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VEGF and IGF-1 Continue to Show Promise in Treating ALS

[QUICK SUMMARY: Findings reported at the meeting of the Society for Neuroscience continue to support gene therapy with neural nutrients as a promising strategy in ALS.]

October 24, 2004

VEGF can be delivered into motor neurons by a viral vector injected into muscle, and can rescue the innervating nerve cells from ALS. Investigator Mimoun Azzouz PhD, director of neurobiology at Oxford BioMedica, detailed recently published findings showing a very significant increase in survival in SOD1 mice treated at disease onset with muscle injections of VEGF gene carried by a lentiviral vector. The treated mice survived on average for 146 days, compared to 127 days for controls. As measured by rotarod and footprint analysis, VEGF increased motor performance in these animals, Azzouz said in his talk at the Society for Neuroscience meeting. He added that his group has started meeting with experts in ALS to plan clinical testing.

Infusion of VEGF into the spaces of the brain can also rescue neurons and extends survival in mutant SOD rodents. Rats with the SOD1 mutation show a more rapid progress once the disease starts, compared to mice with the same gene change, said investigator Erik Storkebaum, Msc. Survival still increased despite the aggressive disease course in the rat model of ALS, said Storkebaum, of Flanders Interuniversity in Leuven, working with ALSA funded investigators including Dr. Wim Robberecht.

Storkebaum also showed results with mice that express abundant amounts of the receptor for VEGF after genetic engineering. When these mice are bred with SOD1 mutants, the result is better survival and motor performance. This suggests that VEGF may truly prove a boon for ALS. Whatever the mode of administration, it all gives a beneficial effect in ALS models, he said, adding that the group hopes the approach will work in ALS patients.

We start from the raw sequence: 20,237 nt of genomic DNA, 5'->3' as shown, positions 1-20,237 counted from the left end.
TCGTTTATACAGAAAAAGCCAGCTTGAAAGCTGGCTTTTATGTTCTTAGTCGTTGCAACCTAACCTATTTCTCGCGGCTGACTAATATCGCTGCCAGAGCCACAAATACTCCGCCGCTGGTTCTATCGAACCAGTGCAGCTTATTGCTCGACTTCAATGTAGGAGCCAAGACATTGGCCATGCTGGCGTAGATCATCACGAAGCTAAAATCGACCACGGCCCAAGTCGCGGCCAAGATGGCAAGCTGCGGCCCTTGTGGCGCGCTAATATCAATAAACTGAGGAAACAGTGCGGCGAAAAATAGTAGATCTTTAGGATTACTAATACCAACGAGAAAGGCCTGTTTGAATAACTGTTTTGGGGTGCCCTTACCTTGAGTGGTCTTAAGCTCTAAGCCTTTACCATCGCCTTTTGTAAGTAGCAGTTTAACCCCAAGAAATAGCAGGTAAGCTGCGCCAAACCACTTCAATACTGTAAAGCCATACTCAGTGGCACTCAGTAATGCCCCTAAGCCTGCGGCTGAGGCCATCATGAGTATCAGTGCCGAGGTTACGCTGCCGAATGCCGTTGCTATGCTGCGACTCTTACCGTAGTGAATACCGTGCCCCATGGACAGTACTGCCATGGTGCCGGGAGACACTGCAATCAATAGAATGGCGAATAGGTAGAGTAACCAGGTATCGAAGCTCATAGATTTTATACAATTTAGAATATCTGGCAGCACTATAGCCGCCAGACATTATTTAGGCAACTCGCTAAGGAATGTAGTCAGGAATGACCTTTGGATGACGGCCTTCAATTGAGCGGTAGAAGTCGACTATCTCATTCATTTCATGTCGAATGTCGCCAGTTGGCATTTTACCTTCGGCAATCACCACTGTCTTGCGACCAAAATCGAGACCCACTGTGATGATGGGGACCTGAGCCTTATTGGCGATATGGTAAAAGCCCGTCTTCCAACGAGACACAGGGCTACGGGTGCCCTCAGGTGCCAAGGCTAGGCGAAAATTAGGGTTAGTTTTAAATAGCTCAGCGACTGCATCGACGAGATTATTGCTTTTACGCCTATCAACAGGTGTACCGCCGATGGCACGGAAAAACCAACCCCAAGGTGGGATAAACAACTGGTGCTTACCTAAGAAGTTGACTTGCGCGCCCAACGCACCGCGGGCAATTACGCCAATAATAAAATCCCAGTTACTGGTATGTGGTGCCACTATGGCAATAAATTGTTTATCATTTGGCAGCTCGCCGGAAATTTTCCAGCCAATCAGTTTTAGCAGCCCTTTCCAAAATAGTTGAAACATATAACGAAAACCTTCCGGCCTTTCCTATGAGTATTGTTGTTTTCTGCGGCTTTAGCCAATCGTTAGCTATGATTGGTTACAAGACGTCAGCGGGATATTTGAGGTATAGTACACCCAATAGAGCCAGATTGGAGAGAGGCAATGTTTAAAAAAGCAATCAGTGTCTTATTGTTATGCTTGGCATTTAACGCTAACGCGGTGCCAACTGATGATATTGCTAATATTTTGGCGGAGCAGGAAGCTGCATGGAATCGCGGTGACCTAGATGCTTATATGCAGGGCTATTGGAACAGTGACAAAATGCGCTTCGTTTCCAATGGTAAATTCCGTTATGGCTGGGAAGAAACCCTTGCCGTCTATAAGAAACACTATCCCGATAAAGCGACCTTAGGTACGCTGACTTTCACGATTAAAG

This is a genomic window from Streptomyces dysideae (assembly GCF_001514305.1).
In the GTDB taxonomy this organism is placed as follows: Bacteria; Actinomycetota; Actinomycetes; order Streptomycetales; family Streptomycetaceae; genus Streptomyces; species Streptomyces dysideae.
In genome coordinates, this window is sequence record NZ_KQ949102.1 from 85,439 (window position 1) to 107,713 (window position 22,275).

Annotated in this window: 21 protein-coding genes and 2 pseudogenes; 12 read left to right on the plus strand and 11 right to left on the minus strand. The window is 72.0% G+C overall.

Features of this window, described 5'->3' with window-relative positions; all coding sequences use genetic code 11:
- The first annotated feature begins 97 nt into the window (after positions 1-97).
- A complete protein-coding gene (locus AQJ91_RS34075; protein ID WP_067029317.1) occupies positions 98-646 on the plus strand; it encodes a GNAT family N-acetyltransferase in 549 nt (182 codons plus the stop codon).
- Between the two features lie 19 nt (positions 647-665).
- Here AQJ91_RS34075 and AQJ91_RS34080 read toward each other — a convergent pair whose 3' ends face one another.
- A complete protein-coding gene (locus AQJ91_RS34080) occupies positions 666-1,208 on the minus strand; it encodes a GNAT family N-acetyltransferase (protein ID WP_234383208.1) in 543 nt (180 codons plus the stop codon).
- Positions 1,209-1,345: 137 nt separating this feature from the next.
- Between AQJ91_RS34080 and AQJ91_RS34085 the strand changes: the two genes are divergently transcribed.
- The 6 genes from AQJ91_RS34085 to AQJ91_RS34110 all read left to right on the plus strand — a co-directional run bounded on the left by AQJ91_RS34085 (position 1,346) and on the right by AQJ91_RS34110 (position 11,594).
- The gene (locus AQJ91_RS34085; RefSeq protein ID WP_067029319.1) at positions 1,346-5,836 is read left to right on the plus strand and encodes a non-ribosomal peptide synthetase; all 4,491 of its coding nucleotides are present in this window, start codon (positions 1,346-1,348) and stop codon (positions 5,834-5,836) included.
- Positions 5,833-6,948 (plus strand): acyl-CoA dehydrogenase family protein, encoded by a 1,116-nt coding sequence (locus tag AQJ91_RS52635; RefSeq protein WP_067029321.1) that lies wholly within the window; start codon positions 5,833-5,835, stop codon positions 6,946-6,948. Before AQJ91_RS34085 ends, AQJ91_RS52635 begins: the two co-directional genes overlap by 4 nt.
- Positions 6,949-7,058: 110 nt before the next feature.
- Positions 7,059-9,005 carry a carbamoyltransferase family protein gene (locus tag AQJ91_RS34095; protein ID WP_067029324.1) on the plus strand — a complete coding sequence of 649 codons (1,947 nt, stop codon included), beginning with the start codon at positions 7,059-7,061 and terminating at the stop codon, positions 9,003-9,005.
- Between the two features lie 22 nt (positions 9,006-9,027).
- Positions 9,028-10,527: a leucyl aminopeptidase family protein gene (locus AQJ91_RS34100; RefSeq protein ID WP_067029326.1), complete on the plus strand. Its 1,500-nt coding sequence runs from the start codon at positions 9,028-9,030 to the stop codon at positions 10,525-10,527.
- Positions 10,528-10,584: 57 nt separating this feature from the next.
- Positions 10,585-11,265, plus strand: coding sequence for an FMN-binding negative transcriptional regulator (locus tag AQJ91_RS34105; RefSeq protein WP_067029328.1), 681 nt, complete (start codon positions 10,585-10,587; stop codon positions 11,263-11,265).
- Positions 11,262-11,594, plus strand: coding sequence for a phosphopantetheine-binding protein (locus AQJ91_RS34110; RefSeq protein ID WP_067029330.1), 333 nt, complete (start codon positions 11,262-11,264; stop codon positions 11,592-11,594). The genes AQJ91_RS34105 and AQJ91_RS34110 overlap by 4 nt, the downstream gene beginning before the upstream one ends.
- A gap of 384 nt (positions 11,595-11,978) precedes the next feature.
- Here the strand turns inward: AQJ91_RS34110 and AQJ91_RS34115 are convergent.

Nicholas Boulis of The Cleveland Clinic reported that IGF-1 delivery is another valid gene  approach to ALS. Boulis, who is funded by ALSA, found that IGF-1 therapy induces neurons to extend fibers, and blocks the cascade inside the cell that causes motor neurons to die. IGF1 is capable of hitting the process of ALS at multiple levels, Boulis said.

Boulis said that IGF can extend survival out to 150 to 180 days, but only one percent of the therapeutic gene is reaching the spinal cord. Survival data have so far been variable across laboratories, he added. In ALS, retrograde transport may be malfunctioning, Boulis speculated. He said the investigators may still be below the dose range required for increased survival. 

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